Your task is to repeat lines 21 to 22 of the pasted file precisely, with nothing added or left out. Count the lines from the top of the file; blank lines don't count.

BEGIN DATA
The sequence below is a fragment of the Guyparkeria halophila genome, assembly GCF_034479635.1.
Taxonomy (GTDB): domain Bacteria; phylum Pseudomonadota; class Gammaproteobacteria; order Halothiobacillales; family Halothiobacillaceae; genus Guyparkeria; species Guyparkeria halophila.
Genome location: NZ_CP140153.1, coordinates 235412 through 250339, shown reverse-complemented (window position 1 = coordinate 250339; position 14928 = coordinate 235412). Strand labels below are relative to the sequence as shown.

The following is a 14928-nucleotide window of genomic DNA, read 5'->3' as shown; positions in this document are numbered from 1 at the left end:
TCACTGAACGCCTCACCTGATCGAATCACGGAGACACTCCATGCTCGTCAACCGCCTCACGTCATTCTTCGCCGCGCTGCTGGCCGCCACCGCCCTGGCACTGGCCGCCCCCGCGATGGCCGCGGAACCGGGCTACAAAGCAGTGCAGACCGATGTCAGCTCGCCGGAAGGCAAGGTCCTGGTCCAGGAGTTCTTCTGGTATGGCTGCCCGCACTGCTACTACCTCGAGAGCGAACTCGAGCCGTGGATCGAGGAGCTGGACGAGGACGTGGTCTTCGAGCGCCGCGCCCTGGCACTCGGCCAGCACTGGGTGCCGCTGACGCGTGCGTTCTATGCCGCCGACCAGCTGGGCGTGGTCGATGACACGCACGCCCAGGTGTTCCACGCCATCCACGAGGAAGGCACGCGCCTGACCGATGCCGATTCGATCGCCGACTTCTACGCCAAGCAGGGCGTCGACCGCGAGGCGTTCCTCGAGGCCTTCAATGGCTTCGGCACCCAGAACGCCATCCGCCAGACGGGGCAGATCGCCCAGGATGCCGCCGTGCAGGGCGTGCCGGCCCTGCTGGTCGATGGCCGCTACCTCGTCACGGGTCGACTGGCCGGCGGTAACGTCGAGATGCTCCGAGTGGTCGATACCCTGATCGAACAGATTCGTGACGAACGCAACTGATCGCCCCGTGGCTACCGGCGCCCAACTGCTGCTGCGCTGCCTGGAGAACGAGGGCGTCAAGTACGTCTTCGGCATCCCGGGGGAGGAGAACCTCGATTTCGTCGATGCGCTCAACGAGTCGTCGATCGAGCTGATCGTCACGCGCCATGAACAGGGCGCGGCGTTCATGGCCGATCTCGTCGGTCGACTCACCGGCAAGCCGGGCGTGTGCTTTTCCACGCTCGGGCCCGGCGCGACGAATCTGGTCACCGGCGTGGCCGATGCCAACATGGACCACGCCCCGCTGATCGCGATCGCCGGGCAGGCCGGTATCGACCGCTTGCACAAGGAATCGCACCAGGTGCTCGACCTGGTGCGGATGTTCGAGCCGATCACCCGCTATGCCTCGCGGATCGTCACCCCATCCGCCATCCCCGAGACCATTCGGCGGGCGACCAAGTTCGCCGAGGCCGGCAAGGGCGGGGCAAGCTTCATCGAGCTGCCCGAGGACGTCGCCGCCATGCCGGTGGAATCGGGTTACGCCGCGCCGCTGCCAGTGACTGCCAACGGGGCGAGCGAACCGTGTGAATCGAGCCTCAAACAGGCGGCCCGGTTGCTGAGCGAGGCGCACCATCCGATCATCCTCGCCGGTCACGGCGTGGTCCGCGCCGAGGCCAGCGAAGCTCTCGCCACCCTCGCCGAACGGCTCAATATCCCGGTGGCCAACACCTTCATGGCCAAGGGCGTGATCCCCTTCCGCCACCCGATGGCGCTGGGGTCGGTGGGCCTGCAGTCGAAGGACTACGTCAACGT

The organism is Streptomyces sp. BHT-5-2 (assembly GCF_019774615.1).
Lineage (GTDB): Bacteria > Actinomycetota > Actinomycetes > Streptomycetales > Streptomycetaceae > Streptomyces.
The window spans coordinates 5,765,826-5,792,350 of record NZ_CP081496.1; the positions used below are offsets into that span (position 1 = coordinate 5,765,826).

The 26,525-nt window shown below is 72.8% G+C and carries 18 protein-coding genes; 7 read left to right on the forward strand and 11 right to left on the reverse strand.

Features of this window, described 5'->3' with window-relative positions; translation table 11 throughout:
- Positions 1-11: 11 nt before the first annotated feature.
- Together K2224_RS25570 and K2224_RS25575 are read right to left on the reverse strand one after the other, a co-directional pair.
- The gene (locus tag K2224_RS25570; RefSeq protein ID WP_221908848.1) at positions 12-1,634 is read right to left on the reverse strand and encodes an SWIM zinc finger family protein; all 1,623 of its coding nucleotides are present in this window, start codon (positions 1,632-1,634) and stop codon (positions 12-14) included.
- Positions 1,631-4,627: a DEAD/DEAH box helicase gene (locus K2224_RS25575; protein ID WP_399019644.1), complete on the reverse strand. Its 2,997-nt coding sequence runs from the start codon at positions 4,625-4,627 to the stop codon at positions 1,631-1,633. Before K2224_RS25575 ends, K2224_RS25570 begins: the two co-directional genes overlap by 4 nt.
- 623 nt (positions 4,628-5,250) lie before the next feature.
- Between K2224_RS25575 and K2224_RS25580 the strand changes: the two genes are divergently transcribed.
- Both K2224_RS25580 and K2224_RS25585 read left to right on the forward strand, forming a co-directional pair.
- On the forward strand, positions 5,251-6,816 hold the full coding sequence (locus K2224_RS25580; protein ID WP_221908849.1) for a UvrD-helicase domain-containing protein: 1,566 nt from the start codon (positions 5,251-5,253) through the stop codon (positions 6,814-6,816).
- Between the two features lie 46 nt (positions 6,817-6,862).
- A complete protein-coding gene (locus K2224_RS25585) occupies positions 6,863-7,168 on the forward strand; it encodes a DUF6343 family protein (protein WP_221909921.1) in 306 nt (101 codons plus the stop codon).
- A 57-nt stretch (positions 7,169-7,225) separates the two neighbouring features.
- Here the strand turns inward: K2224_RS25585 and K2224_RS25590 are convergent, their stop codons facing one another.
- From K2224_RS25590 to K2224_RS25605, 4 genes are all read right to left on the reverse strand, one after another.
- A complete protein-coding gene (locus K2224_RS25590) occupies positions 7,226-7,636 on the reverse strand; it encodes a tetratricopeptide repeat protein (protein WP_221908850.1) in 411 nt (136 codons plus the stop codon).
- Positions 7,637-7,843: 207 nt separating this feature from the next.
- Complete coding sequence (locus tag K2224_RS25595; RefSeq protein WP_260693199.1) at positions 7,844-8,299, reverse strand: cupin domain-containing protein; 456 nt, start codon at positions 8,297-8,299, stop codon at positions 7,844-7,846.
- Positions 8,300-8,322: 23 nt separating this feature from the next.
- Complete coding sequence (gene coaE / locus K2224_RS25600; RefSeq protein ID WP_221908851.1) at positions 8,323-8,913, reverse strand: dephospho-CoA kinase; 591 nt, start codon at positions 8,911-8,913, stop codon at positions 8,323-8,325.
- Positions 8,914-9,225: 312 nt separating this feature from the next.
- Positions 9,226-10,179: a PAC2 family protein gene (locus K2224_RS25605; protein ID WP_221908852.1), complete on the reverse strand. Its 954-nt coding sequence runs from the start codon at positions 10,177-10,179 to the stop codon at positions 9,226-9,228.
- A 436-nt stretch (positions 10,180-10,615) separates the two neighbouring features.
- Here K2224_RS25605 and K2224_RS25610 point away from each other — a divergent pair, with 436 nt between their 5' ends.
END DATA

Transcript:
- A 57-nt stretch (positions 7,169-7,225) separates the two neighbouring features.
- Here the strand turns inward: K2224_RS25585 and K2224_RS25590 are convergent, their stop codons facing one another.